Ensure your staff has access to, and is properly trained on existing solutions to maximize their full benefits. If you have a solution that rarely gets used but still requires care and feeding, consider reducing your technology debt and ending that solution.

  1. Over-reliance of the new solution — Will attention be diverted to the new solution while monitoring and management of existing solutions lag? Will folks ask too much of the new solution to solve problems for which is wasn’t designed?

Avoid shiny object syndrome at all costs. Many point solutions are really just features that should be included in another solution or used by very mature organizations with specific use cases and the appropriate bandwidth.

  1. Expertise required of the solution — This is key. Does your organization have the expertise to use the solution? Is this an extension of existing skillsets or will the team require additional training to make the most effective use of the solution?

The higher the level of expertise required to efficiently and effectively use a solution, the greater the risk for solution fatigue. Expertise is gained through time and effort, which inherently means that other solutions will be neglected in the meantime.

  1. Ability to integrate the solution — Will this be a standalone solution, or will it integrate into your existing technology stack? Will it introduce additional steps into your workflow?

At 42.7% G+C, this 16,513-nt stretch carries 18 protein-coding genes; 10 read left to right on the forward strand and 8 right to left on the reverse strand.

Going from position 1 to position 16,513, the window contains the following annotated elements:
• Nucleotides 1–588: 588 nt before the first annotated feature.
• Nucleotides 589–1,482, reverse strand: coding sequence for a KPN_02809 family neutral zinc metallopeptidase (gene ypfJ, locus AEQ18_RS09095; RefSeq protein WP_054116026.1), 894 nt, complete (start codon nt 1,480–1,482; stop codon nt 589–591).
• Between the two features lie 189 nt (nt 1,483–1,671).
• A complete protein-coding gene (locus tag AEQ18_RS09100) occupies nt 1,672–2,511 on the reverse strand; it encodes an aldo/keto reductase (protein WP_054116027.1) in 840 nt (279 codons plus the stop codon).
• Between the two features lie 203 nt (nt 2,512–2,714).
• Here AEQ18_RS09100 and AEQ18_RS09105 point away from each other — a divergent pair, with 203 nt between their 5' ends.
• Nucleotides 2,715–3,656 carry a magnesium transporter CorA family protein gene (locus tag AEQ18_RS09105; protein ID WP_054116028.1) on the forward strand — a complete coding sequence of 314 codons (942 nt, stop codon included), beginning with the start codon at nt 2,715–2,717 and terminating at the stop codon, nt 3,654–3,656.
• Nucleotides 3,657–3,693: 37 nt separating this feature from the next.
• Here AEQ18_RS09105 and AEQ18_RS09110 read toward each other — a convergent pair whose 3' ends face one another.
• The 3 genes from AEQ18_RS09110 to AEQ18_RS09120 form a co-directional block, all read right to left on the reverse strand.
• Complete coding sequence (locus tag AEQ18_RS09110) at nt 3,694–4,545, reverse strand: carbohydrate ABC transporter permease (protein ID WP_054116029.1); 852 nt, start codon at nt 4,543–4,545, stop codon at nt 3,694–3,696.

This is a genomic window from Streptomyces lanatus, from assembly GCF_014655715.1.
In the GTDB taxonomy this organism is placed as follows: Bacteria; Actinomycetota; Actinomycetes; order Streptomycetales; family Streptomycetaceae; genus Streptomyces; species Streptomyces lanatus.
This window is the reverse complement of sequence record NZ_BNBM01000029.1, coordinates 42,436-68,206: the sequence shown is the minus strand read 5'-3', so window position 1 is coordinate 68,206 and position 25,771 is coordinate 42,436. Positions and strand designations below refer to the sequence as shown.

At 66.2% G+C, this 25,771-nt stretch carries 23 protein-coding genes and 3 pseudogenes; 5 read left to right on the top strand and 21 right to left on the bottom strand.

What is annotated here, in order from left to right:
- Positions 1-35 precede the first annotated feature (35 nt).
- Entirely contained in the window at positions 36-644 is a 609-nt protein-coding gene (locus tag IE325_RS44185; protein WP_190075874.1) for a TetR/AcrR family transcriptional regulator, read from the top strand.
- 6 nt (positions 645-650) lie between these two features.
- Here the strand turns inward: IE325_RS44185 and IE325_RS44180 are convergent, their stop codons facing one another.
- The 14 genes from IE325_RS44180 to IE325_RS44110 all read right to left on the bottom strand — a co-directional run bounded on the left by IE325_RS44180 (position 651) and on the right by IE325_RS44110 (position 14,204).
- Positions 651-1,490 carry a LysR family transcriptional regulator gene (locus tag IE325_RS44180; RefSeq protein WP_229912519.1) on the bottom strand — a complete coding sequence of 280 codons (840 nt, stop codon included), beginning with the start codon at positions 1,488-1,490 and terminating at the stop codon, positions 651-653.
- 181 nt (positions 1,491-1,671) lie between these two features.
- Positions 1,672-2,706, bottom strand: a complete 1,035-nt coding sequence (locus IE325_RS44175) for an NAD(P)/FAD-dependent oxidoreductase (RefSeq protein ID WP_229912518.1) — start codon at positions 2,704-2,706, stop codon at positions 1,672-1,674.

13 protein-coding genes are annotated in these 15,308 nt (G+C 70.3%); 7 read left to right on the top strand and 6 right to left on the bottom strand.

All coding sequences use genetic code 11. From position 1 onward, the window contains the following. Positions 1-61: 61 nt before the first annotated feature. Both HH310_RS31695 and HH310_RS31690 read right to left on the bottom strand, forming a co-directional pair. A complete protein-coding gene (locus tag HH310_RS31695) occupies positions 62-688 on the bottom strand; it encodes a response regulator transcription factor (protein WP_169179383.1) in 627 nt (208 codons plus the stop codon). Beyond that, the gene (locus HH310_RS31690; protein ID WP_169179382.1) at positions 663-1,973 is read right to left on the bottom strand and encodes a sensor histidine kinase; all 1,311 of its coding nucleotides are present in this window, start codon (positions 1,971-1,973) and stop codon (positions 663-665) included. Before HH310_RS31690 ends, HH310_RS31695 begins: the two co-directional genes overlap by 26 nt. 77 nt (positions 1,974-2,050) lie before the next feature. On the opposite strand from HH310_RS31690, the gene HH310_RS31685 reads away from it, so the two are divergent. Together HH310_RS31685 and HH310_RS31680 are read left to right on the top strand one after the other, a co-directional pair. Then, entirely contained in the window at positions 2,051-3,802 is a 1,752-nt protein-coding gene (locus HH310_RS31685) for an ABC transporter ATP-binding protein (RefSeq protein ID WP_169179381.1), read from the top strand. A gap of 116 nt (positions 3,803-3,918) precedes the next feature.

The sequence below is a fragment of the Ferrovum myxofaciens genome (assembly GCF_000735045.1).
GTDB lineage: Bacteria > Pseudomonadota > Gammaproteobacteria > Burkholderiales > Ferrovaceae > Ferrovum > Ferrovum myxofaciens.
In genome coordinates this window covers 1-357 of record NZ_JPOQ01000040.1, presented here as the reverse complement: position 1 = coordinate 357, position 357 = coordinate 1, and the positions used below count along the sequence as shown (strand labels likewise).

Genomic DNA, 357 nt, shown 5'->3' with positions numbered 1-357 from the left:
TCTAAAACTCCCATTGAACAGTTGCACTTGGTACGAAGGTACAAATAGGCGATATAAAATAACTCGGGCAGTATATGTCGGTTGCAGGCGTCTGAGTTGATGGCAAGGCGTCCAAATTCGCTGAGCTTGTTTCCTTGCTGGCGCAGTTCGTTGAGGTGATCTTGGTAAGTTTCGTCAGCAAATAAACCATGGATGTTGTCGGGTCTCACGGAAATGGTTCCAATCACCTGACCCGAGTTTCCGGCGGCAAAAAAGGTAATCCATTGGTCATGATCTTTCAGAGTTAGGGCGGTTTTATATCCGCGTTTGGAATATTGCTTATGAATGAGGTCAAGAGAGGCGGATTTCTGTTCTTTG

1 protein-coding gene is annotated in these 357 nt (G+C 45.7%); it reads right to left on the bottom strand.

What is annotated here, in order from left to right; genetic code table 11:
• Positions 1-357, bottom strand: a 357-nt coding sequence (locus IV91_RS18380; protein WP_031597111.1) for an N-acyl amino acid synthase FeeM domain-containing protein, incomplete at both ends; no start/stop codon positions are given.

Make sure to review all of your existing toolsets and capabilities to determine if there is enough overlap of existing solutions to address the issue. If you identify a gap in your existing risk management program, quickly escalate this to your existing solution providers to ensure you are using their solution correctly—maybe they have a way of detecting or defending against this latest threat—or see if it is on their roadmap.

  1. Operational costs of solutions — Organizations must not only consider the additional layer of ‘defense in depth’ added by another solution, or perceived risk reduction, but the operational costs of the solution. Do I need to add additional staff to design, deploy and manage the solution?

Don’t be fooled into thinking best of breed solutions for each and every potential problem are the correct approach. While fear may drive cyber security teams to seek these niche solutions, multi-point solutions still exist that will address the latest attacks without spreading attention and resources thin. If you acquire solutions that solve multiple problems and they perform respectably, the reduction in operational and expertise costs can significantly outweigh the increased costs of another solution.

As evidenced by the Target breach, having solutions in place may not equal successfully defending against a breach. Target did indeed have the technology, and did indeed identify the breach to their organization; however, they failed to respond to the alerts in a timely fashion. Whether this was an issue of solution fatigue (too many solutions to monitor), or alert fatigue (too many alerts to respond to) is ambiguous, but it is certain that they had numerous solutions in place.

Did they have the expertise and/or staff to investigate the threat across all of their disparate platforms? Did they have eyes on this specific solution? These are the sorts of questions that need to be asked when evaluating whether or not new solutions will help solve problems or simply add to solution fatigue.

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ISBuzz Staff